The problem is that when we approached these stories from our own human frame of reference, when we read these parables simply as stories about God’s lost and found department, we actually diminish their power. And we end up missing the radical message of Jesus. And so, this morning, rather than just selecting one element of the gospel reading, I want us to take a deep dive into these parables. I want to invite us to think about these stories not from our human point of view, but from the perspective of the kingdom of God.
Now, before we dive into the parables themselves, we have to first to take note of the fact that these are not just random stories that Jesus just happens to share. These parables are a direct response to religious leaders, who are grumbling and complaining that Jesus is keeping company with tax collectors and sinners. We know, of course, that a large crowd has been following Jesus and apparently this large crowd includes both members of the religious establishment on the one hand and those who were considered outcast and unclean on the other.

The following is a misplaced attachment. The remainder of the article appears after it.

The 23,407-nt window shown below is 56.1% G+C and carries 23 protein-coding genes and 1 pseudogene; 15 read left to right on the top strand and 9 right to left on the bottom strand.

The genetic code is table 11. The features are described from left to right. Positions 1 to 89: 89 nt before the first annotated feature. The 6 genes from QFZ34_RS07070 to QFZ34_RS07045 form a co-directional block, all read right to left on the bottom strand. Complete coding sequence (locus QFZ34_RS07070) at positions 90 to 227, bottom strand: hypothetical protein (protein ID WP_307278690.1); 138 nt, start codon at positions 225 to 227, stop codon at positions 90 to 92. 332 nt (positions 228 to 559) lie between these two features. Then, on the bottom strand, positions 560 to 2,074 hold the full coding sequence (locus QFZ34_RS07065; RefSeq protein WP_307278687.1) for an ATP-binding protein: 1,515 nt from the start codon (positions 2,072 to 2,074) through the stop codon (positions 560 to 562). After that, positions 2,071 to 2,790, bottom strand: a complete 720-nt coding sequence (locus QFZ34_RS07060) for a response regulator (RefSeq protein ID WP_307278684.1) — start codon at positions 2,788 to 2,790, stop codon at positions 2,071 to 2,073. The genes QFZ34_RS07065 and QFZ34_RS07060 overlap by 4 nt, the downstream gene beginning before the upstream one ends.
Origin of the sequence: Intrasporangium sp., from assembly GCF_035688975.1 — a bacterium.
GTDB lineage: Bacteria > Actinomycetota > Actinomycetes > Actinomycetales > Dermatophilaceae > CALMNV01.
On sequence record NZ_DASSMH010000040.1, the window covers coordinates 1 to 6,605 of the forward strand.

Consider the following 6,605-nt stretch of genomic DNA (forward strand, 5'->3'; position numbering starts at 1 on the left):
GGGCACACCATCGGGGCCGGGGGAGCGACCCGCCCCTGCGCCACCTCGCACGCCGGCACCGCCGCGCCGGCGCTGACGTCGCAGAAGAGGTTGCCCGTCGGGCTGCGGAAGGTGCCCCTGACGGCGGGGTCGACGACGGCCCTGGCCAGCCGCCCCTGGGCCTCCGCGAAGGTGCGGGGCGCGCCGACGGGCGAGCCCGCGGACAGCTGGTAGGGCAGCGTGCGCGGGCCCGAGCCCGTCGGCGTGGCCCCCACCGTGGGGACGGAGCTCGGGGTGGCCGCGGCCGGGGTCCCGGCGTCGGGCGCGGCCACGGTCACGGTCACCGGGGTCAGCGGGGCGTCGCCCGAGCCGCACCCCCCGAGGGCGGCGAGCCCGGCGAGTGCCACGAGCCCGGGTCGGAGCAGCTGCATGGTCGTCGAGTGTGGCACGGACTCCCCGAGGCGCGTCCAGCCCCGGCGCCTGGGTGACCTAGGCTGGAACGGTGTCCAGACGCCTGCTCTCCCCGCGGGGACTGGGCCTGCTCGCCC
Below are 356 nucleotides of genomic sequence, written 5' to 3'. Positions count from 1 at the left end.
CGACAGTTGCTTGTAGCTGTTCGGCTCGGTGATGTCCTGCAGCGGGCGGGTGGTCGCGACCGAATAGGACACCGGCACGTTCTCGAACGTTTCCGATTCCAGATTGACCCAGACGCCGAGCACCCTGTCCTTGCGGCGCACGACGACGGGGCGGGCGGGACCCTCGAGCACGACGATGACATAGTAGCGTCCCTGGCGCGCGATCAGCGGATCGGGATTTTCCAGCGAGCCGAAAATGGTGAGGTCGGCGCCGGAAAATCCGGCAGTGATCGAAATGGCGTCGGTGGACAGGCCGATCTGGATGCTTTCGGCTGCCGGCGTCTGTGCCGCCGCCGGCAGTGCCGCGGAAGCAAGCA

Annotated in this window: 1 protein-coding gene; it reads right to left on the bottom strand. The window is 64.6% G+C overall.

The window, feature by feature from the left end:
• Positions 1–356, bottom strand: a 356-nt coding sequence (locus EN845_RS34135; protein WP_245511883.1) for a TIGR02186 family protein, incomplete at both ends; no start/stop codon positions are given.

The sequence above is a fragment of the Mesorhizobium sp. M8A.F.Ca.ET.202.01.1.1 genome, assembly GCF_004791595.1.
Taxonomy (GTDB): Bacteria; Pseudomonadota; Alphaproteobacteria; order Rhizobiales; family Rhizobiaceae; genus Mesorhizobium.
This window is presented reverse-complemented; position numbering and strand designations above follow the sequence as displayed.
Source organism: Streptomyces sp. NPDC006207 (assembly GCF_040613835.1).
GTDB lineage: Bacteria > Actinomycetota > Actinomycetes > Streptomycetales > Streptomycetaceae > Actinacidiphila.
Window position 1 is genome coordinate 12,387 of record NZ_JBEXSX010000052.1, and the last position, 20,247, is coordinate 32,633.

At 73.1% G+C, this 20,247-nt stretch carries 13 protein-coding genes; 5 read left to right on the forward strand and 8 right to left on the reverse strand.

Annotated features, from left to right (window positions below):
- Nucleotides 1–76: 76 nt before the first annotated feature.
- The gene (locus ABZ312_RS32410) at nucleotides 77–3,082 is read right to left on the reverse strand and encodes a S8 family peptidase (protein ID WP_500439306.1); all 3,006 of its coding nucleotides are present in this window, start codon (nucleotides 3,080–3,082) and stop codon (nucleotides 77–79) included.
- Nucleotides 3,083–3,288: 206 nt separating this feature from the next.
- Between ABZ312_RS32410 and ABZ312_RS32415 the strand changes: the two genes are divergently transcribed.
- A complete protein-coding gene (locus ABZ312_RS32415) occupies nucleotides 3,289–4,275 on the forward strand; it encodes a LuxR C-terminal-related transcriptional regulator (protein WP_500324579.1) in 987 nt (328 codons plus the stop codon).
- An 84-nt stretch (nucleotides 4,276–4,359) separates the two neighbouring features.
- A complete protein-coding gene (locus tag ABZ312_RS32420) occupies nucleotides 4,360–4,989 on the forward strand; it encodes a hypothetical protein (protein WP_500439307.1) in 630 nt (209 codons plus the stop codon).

And the dominant attitude of the religious leaders toward those on the margins was quite simply, “Get lost!” But Jesus counters and says, “No, these are precisely the ones that I came to find!” So, the religious establishment grows angry and resentful. They begin to grumble and murmur. They begin to complain. And it is in response to their anger and resentment that Jesus tells them to two parables. They are parables that are both about reckless love and ridiculous joy.